In fact, we had to make changes that had nothing to do with people making mistakes. We had just pushed too many orders into certain physical facilities than we could handle. Our tech had not been robustly tested to meet the peak needs by a combination of looking at data and incorporating feedback from people who had gone through it. We were able to create a plan that was, again, based in numbers and efficiency metrics, and a realistic execution, still stretched by all means. We did not pull back. But to the credit of Ajay, he brought me in, and he gave me the green light to bring in some additional resources, which I did. We did some new things. We delivered for the first time in the company’s history via a third party parcel carrier that allowed us to take orders that we otherwise wouldn’t have been able to take.

Seth:

We had an on-time rate of about 98% to 99%. So, it was a nice reversal from the previous year. The way we phrase it with the team is, it’s three and a half years ago, so it’s, we don’t dwell on it. But we do remember it, and we remember it as a way of motivating ourselves to make sure that our plans have been vetted, thought through, are based in data and have been shared with the team well enough in advance so they feel confident in their ability to execute them.

Stephanie:

Yep. What are some of the biggest data points that you looked at? When you were coming in or when you reviewed what actually happened, what were some of the biggest things that stood out where you were like, oh, was it the website crashing because it was the tech stack? Was it the supply chain? What specific things were the biggest contributors that maybe any new company can learn from of like, oh, if I’m setting up a similar type business, I need to look for this, this and this. If Oprah decides to come out and give me a shout out.

Seth:

Yeah. And Oprah, if you’re listening, we will still take the shout out.

Stephanie:

Yeah, send it our way.

Seth:

But I think the challenge was, when I got … everyone thought it was everything. It was really important to help people compartmentalize. It actually brought me back to a course in business school. I feel like, in many respects, I was one of the only people, one of the only ones of my friends who actually learned something in business. I remember taking an operations course and it talked about a factory that made, I forget if it was chocolates or chairs, it almost doesn’t matter, and they said it was an assembly line and it took a minute to make the first chocolate. The chocolate had to go through, it doesn’t even matter, let’s call it six steps that each took 10 seconds, and it said, how many chocolates can you make in an hour? I got it wrong.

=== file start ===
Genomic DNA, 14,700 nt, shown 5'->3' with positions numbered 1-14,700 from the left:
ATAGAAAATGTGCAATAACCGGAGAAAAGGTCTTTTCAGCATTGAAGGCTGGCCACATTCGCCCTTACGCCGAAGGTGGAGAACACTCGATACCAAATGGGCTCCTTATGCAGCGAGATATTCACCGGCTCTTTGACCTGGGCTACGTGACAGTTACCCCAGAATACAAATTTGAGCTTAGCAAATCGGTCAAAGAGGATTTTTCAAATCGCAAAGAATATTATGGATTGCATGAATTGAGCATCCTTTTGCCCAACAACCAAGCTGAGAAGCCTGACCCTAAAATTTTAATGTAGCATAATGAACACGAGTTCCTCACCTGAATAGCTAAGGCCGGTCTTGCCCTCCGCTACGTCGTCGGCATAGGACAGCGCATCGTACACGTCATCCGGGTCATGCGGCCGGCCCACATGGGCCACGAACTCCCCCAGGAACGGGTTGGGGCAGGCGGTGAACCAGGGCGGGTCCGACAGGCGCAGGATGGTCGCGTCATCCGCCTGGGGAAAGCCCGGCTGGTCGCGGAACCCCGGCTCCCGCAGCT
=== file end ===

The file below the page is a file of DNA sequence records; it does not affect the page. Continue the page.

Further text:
Seth:

I said, well, you can make 60. It takes a minute to make each chocolate. It turns out that there were six, like I said, six steps, each were 10 seconds. So, you can actually make six a minute, or 360 an hour. My mind was blown. It was really cool to figure out how an assembly works, what throughput is. I went to a Chipotle just to observe it in action, to find out what the bottleneck was and to figure out actually how a company like Chipotle does an amazing job at lunchtime. It’s actually the cashier who typically is the bottleneck. So, you can see they add an extra cashier. Sometimes it’s the first person who has to do both your burrito and the meat. So, you’ll see they have an extra person who just does the meat. If you ever want to understand operations one-on-one in action, go to a Chipotle at peak time.

Stephanie:

Oh, that’s good. I’ll be looking at police so differently now.

Seth:

What really I just had to understand, and what was clear to me is they hadn’t really done that kind of analysis to look at throughput, how many orders can be packed out. We also have to … people kept telling you what the bottleneck is. The bottleneck is basically where your business chokes, what’s the slowest part of your operation. People kept telling me things that … and then I would say, well, how long does it take to do this? And I would write down the answer, and the numbers they gave me did not match with it being a bottleneck, which either meant that it wasn’t the bottleneck, or that it took a lot longer than what they thought.

Seth: